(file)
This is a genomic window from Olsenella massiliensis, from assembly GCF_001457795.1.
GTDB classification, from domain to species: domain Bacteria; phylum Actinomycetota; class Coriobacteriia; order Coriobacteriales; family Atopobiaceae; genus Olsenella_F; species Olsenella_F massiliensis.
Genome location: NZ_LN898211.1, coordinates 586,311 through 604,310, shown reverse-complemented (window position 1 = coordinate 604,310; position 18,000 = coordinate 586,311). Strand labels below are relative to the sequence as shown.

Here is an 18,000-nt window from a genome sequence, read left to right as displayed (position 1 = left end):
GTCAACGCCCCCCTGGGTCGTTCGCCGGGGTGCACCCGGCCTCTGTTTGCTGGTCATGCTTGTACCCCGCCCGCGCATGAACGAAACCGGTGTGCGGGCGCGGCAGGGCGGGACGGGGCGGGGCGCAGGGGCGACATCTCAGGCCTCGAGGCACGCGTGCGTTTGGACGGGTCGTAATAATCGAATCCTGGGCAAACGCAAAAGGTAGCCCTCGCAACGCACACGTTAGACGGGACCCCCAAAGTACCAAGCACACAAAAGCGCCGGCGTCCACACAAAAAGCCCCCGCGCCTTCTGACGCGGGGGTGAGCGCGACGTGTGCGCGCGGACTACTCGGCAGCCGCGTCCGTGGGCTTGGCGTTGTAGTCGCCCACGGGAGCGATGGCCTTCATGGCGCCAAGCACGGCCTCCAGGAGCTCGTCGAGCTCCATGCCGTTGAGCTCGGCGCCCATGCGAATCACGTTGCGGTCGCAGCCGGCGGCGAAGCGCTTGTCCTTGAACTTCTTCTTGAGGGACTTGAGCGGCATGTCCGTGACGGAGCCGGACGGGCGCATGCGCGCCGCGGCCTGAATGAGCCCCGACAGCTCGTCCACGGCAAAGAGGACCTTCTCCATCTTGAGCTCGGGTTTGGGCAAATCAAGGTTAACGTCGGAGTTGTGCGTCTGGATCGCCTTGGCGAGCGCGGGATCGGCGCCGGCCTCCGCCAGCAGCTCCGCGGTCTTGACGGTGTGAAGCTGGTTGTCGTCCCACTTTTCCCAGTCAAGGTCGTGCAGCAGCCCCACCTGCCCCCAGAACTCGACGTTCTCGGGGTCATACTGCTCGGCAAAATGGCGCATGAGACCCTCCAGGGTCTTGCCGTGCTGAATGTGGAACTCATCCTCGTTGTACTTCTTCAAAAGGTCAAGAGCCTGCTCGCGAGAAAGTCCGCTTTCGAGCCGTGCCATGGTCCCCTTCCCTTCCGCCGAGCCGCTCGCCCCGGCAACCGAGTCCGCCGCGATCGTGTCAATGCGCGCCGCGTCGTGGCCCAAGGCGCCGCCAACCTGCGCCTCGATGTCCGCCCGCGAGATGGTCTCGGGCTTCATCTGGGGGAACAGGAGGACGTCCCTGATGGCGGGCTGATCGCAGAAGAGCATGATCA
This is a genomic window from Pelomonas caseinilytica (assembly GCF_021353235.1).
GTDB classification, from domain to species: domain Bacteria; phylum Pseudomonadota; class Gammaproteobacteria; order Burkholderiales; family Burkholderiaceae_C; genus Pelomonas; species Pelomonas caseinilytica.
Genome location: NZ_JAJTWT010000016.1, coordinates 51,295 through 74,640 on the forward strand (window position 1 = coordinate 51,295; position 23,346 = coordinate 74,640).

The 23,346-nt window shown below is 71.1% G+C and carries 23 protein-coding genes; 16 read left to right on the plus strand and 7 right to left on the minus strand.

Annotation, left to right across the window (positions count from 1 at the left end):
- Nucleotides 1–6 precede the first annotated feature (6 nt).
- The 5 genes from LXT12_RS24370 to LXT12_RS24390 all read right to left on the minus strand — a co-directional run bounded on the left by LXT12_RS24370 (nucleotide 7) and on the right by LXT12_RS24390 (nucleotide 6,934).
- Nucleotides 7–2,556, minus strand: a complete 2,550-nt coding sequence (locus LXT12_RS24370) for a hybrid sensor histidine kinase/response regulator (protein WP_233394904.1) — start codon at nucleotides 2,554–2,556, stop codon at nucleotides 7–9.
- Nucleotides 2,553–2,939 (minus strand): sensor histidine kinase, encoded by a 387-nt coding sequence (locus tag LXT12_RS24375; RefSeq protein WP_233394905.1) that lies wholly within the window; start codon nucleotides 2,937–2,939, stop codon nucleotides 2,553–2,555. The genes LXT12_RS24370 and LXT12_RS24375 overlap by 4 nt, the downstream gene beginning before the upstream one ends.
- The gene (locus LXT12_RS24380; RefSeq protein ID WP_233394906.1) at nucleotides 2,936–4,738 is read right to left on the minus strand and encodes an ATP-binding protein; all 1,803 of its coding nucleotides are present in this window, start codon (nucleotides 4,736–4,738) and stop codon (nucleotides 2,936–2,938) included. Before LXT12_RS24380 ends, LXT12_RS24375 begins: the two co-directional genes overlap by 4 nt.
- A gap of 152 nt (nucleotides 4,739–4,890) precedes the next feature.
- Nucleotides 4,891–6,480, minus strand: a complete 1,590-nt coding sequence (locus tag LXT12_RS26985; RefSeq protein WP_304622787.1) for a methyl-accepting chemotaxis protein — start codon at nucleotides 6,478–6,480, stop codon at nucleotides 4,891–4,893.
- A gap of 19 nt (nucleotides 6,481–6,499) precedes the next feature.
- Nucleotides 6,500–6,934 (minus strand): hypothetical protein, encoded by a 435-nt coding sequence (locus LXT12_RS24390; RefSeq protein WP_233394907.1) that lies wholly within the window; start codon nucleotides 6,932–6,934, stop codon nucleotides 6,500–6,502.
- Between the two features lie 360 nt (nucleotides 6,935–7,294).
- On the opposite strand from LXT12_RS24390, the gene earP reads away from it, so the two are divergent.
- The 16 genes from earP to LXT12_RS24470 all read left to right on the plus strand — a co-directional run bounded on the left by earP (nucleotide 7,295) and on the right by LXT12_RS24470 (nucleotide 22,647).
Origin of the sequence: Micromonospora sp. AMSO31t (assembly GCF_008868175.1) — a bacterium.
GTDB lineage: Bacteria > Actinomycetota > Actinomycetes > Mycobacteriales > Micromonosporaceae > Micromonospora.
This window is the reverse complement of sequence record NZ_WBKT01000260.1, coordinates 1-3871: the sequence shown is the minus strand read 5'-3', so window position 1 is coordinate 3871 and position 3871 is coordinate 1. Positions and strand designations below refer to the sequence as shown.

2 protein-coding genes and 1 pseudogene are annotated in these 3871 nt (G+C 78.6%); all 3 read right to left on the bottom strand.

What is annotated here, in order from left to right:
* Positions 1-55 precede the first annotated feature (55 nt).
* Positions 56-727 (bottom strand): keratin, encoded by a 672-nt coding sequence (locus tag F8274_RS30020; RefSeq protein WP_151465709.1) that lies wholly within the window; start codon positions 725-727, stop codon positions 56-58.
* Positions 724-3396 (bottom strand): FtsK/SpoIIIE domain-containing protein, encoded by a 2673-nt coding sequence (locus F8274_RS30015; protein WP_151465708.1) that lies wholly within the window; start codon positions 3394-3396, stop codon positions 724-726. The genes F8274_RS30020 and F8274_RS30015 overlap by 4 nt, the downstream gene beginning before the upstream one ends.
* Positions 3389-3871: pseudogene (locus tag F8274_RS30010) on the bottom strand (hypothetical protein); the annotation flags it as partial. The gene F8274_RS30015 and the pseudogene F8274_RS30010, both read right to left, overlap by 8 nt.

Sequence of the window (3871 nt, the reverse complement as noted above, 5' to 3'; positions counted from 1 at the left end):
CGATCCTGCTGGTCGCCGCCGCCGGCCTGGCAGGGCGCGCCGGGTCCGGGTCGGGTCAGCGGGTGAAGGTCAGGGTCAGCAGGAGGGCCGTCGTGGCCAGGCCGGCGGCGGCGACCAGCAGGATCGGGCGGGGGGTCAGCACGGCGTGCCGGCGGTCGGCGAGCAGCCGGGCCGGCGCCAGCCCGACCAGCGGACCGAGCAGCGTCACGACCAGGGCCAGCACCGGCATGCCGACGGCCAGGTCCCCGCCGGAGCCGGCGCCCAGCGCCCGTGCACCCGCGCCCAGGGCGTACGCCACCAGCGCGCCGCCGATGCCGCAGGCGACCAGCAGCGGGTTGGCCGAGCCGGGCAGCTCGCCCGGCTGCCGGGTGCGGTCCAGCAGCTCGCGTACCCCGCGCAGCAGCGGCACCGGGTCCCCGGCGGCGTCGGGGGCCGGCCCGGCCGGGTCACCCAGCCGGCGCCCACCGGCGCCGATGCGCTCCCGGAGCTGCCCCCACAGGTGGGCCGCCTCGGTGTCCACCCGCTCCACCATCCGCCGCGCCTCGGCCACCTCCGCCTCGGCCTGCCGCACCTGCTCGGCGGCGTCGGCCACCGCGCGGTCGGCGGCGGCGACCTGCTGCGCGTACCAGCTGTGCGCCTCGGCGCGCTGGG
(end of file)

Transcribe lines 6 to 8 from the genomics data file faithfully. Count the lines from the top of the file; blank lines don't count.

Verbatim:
This is a genomic window from Pelomonas caseinilytica (assembly GCF_021353235.1).
GTDB classification, from domain to species: domain Bacteria; phylum Pseudomonadota; class Gammaproteobacteria; order Burkholderiales; family Burkholderiaceae_C; genus Pelomonas; species Pelomonas caseinilytica.
Genome location: NZ_JAJTWT010000016.1, coordinates 51,295 through 74,640 on the forward strand (window position 1 = coordinate 51,295; position 23,346 = coordinate 74,640).